When the sweeping movement of Europeanization necessarily provoked a reaction, and the resentment broke out furiously on all sides, ‘Keep our national heritage’ and ‘Japan for the Japanese’ became the watchwords of the time…. The Buddhist priests could comprehend neither the socio-political transformation nor the criticism against Buddhism. As a whole, Buddhism tried to maintain in the Meiji period the same role and position it had known during the Tokugawa period: religiously, preoccupation with ancestral rites, and politically, subservience to the state. Buddhist priests were so preoccupied with funerals and masses that they were jokingly referred to as the ‘undertakers of Japan.’ They strove to be at least second to Shinto as the supporters of the state. To a certain extent, Japanese Buddhism today is still wrestling with this problem of spiritual renewal.9
The Meiji Era lasted 45 years, from 1868 until the death of Emperor Meiji and the ascendancy of Taisho to the Imperial throne in 1912. That year saw many significant events. The United States became a world power under Woodrow Wilson. A people’s revolution in China overthrew the Manchu Dynasty. And Japanese military leaders began to play an increasingly active role in state affairs. This burgeoning militarism led the nation, in less than a generation to a point where from the middle of the 1930s, after the death of Taisho and the beginning of the Showa era: ‘[A]ll liberal thinking and expression – whether in religion, philosophy, art or culture – was condemned under suspicion of being a threat to the Japanese way of life. Freedom of the press, thought and assembly, as well as freedom of conscience and belief, were violated. Gradually, a sense of fear developed among people, who no longer dared to speak their minds openly, even to close friends. Newspapers, magazines and radios repeated the same nationalistic slogans. People’s thoughts, values and patterns of behavior, and even the meaning of life, were prescribed and interpreted by militarists and jingoists. To the militarists and ultramilitarists, individuals were nothing more than cogs in the huge machine of the nation.’10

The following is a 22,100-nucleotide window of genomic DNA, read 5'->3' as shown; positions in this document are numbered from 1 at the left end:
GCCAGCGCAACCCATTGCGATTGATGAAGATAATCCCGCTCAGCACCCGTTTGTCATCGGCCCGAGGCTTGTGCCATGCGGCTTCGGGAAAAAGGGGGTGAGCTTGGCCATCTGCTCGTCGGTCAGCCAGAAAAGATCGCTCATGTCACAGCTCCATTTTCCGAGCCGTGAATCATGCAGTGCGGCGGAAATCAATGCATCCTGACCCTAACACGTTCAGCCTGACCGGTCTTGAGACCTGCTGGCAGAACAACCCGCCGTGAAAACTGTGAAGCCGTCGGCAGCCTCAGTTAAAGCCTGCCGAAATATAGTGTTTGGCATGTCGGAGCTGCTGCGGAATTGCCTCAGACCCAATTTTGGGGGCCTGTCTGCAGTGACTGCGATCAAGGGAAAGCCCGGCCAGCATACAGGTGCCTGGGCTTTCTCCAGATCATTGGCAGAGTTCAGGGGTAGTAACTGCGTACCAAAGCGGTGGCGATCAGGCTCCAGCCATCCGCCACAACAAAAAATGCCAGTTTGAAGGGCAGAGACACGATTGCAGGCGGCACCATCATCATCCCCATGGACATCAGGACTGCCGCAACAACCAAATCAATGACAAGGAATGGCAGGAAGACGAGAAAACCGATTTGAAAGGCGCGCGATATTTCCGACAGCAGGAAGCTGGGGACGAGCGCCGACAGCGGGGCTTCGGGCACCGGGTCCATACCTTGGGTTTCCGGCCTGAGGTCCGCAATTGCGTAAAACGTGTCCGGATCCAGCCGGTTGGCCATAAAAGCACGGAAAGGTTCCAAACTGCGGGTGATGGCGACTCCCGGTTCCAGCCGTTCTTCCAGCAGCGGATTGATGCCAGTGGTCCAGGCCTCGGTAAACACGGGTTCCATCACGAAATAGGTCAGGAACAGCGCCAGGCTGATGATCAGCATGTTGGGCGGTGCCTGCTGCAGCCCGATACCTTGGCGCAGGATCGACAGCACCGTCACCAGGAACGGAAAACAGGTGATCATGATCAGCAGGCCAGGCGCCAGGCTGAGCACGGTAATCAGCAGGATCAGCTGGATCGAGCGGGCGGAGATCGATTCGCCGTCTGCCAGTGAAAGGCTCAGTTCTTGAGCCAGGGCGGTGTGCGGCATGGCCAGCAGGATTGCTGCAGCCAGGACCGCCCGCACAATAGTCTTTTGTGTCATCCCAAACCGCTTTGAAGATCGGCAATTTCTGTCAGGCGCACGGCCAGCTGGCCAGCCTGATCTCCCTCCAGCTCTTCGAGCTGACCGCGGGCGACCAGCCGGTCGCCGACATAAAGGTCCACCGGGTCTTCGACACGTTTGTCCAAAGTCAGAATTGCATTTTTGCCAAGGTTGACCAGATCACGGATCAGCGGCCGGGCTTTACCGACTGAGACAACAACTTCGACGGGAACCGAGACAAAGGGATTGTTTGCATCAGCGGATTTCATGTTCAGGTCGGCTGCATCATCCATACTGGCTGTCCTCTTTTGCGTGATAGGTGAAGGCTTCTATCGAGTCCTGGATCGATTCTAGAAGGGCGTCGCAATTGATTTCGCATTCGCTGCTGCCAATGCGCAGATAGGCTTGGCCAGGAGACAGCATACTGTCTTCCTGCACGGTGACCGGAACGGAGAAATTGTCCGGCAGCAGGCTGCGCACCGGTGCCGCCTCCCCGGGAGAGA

It was during these years that the Nichiren Shoshu priests, at the behest of the government, deleted 14 passages from the Gosho, namely those that were in any way critical of the state. It was also during these years that the priests revised the silent prayers to pay homage to the emperor and to the Shinto deity Amaterasu – the Sun Goddess.
It was during these same years that Tsunesaburo Makiguchi stood firm in the belief that the only hope for the nation’s survival was for the people to embrace the correct teachings of Nichiren Daishonin. He, not the priests, refused to accept the Shinto talisman. He, not the priests, put his life on the line for the sake of Nichiren Daishonin’s Buddhism. His courageous efforts marked the beginning of what we now know around the world as the Soka Gakkai International.
In The Schism Between Nichiren Shoshu and the SGI
It is in this historical context that friction has existed between the priesthood and the SGI since the 1930s. From the refusal of presidents Makiguchi and Toda to accept the Shinto talisman, leading to their arrests and ultimately the death of Mr. Makiguchi, to the loss of permission to visit the head temple, to the difficulties with the temple in the late 1970s, the tension has continued. According to Bryan Wilson in the appendix to the book he co-authored, A Time To Chant: ‘Priests seek to preserve orthodoxy and become custodians of sacred objects and places. They mark off their purported piety by distinctive means of training, by tonsure, dress and ritual routines, all of which lead them to distance themselves from ordinary people and everyday affairs which not infrequently they see as mundane, and perhaps even as a source of pollution.’